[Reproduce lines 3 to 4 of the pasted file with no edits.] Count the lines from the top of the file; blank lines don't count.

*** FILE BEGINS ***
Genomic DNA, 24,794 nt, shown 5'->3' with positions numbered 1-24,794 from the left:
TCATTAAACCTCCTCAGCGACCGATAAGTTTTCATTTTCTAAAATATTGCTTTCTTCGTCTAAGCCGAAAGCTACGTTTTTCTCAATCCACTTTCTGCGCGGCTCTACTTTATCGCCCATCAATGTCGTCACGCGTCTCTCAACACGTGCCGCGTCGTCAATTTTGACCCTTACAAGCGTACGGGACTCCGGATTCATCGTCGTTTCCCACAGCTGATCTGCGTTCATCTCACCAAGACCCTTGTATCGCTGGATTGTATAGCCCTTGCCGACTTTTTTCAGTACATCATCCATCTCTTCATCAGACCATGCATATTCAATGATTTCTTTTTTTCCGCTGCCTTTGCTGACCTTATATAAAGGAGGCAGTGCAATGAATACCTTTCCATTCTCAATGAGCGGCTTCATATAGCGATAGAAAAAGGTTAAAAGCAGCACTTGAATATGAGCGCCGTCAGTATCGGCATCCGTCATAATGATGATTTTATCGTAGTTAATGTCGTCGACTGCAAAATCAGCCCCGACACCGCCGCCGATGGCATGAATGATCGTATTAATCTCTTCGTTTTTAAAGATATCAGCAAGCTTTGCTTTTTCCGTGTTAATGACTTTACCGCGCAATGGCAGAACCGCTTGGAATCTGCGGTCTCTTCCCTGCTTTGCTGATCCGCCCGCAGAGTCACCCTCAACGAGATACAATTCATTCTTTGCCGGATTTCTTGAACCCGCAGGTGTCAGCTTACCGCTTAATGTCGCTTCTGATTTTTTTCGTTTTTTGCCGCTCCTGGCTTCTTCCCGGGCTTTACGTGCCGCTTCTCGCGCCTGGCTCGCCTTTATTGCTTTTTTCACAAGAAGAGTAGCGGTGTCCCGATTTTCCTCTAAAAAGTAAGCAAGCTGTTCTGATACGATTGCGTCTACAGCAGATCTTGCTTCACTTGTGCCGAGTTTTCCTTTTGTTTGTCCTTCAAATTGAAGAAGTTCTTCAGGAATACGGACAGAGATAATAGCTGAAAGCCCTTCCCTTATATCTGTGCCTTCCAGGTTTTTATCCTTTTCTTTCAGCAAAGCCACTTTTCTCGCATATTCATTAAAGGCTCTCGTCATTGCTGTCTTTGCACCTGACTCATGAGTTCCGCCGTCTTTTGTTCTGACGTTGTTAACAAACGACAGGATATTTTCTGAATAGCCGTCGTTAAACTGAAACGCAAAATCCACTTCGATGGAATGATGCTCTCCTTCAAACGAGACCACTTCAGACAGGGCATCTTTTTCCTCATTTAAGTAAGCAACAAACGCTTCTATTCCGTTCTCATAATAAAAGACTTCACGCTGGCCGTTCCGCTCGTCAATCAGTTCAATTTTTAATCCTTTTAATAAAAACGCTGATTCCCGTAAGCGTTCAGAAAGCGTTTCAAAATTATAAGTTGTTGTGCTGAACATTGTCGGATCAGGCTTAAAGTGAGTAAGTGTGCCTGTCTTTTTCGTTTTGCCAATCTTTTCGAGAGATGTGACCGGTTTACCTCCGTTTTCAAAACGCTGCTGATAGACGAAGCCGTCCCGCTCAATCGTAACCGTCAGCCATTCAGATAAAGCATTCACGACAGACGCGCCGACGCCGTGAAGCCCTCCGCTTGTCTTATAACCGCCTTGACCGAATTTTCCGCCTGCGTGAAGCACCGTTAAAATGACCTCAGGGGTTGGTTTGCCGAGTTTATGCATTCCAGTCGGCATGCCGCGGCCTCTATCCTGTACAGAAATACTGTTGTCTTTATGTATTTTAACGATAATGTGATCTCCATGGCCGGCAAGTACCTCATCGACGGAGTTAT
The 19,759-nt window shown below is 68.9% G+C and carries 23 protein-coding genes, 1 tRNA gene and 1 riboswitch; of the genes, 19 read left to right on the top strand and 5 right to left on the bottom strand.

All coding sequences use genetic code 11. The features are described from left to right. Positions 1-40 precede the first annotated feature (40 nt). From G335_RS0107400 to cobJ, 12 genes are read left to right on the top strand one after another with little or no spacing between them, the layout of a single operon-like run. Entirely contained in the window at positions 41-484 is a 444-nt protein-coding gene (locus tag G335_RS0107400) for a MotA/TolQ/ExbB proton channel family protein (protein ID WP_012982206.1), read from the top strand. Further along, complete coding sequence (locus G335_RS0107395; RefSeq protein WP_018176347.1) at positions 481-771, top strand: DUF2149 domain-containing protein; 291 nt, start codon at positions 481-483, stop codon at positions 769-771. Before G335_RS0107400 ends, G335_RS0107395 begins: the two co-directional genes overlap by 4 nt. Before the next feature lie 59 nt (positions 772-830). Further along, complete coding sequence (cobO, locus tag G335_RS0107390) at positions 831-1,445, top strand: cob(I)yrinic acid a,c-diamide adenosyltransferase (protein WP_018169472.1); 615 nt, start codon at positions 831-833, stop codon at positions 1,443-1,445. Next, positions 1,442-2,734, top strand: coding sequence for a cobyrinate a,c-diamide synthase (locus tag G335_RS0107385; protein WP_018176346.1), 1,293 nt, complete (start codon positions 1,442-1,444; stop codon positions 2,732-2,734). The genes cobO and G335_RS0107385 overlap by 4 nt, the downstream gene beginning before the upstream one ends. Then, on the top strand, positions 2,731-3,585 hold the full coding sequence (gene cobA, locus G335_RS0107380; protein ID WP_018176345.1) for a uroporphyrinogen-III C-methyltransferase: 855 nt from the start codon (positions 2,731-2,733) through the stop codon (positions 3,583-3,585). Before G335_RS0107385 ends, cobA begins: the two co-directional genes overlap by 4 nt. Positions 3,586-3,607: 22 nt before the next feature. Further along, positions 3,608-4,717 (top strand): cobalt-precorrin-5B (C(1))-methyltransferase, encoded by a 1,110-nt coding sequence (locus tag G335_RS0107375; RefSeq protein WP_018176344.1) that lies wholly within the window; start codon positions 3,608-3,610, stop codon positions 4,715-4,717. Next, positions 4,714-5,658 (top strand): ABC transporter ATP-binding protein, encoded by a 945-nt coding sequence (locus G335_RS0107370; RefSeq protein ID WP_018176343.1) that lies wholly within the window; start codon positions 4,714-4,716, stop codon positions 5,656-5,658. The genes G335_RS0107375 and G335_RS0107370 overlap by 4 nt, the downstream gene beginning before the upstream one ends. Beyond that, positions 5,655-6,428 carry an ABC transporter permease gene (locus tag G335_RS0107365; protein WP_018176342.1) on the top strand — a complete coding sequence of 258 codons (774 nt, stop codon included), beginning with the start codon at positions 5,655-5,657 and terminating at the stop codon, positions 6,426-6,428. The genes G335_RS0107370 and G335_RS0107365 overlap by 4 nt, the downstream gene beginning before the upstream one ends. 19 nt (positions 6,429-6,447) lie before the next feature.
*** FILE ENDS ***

The 19,759-nt window shown below is 68.9% G+C and carries 23 protein-coding genes, 1 tRNA gene and 1 riboswitch; of the genes, 19 read left to right on the top strand and 5 right to left on the bottom strand.

All coding sequences use genetic code 11. The features are described from left to right. Positions 1-40 precede the first annotated feature (40 nt). From G335_RS0107400 to cobJ, 12 genes are read left to right on the top strand one after another with little or no spacing between them, the layout of a single operon-like run. Entirely contained in the window at positions 41-484 is a 444-nt protein-coding gene (locus tag G335_RS0107400) for a MotA/TolQ/ExbB proton channel family protein (protein ID WP_012982206.1), read from the top strand. Further along, complete coding sequence (locus G335_RS0107395; RefSeq protein WP_018176347.1) at positions 481-771, top strand: DUF2149 domain-containing protein; 291 nt, start codon at positions 481-483, stop codon at positions 769-771. Before G335_RS0107400 ends, G335_RS0107395 begins: the two co-directional genes overlap by 4 nt. Before the next feature lie 59 nt (positions 772-830). Further along, complete coding sequence (cobO, locus tag G335_RS0107390) at positions 831-1,445, top strand: cob(I)yrinic acid a,c-diamide adenosyltransferase (protein WP_018169472.1); 615 nt, start codon at positions 831-833, stop codon at positions 1,443-1,445. Next, positions 1,442-2,734, top strand: coding sequence for a cobyrinate a,c-diamide synthase (locus tag G335_RS0107385; protein WP_018176346.1), 1,293 nt, complete (start codon positions 1,442-1,444; stop codon positions 2,732-2,734). The genes cobO and G335_RS0107385 overlap by 4 nt, the downstream gene beginning before the upstream one ends. Then, on the top strand, positions 2,731-3,585 hold the full coding sequence (gene cobA, locus G335_RS0107380; protein ID WP_018176345.1) for a uroporphyrinogen-III C-methyltransferase: 855 nt from the start codon (positions 2,731-2,733) through the stop codon (positions 3,583-3,585). Before G335_RS0107385 ends, cobA begins: the two co-directional genes overlap by 4 nt. Positions 3,586-3,607: 22 nt before the next feature. Further along, positions 3,608-4,717 (top strand): cobalt-precorrin-5B (C(1))-methyltransferase, encoded by a 1,110-nt coding sequence (locus tag G335_RS0107375; RefSeq protein WP_018176344.1) that lies wholly within the window; start codon positions 3,608-3,610, stop codon positions 4,715-4,717. Next, positions 4,714-5,658 (top strand): ABC transporter ATP-binding protein, encoded by a 945-nt coding sequence (locus G335_RS0107370; RefSeq protein ID WP_018176343.1) that lies wholly within the window; start codon positions 4,714-4,716, stop codon positions 5,656-5,658. The genes G335_RS0107375 and G335_RS0107370 overlap by 4 nt, the downstream gene beginning before the upstream one ends. Beyond that, positions 5,655-6,428 carry an ABC transporter permease gene (locus tag G335_RS0107365; protein WP_018176342.1) on the top strand — a complete coding sequence of 258 codons (774 nt, stop codon included), beginning with the start codon at positions 5,655-5,657 and terminating at the stop codon, positions 6,426-6,428. The genes G335_RS0107370 and G335_RS0107365 overlap by 4 nt, the downstream gene beginning before the upstream one ends. 19 nt (positions 6,429-6,447) lie before the next feature.